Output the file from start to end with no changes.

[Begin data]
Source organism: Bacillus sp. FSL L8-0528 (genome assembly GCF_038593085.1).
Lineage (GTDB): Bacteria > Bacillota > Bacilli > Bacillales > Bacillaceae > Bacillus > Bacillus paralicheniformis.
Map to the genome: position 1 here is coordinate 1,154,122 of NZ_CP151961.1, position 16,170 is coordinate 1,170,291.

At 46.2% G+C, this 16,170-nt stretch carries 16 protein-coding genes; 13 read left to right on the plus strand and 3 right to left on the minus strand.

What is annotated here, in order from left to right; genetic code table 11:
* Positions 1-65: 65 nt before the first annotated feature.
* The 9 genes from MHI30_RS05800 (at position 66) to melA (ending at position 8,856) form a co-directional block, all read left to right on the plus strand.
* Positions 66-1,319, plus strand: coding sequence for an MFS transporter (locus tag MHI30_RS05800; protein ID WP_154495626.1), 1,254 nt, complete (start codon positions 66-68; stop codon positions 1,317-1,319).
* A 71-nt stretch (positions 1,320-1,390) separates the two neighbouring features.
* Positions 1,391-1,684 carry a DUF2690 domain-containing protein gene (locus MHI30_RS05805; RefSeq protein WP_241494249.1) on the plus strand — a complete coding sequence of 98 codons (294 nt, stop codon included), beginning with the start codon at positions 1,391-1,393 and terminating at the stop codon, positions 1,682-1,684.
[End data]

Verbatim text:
Source organism: Bacillus sp. FSL L8-0528 (genome assembly GCF_038593085.1).
Lineage (GTDB): Bacteria > Bacillota > Bacilli > Bacillales > Bacillaceae > Bacillus > Bacillus paralicheniformis.
Map to the genome: position 1 here is coordinate 1,154,122 of NZ_CP151961.1, position 16,170 is coordinate 1,170,291.

At 46.2% G+C, this 16,170-nt stretch carries 16 protein-coding genes; 13 read left to right on the plus strand and 3 right to left on the minus strand.

What is annotated here, in order from left to right; genetic code table 11:
* Positions 1-65: 65 nt before the first annotated feature.
* The 9 genes from MHI30_RS05800 (at position 66) to melA (ending at position 8,856) form a co-directional block, all read left to right on the plus strand.
* Positions 66-1,319, plus strand: coding sequence for an MFS transporter (locus tag MHI30_RS05800; protein ID WP_154495626.1), 1,254 nt, complete (start codon positions 66-68; stop codon positions 1,317-1,319).
* A 71-nt stretch (positions 1,320-1,390) separates the two neighbouring features.
* Positions 1,391-1,684 carry a DUF2690 domain-containing protein gene (locus MHI30_RS05805; RefSeq protein WP_241494249.1) on the plus strand — a complete coding sequence of 98 codons (294 nt, stop codon included), beginning with the start codon at positions 1,391-1,393 and terminating at the stop codon, positions 1,682-1,684.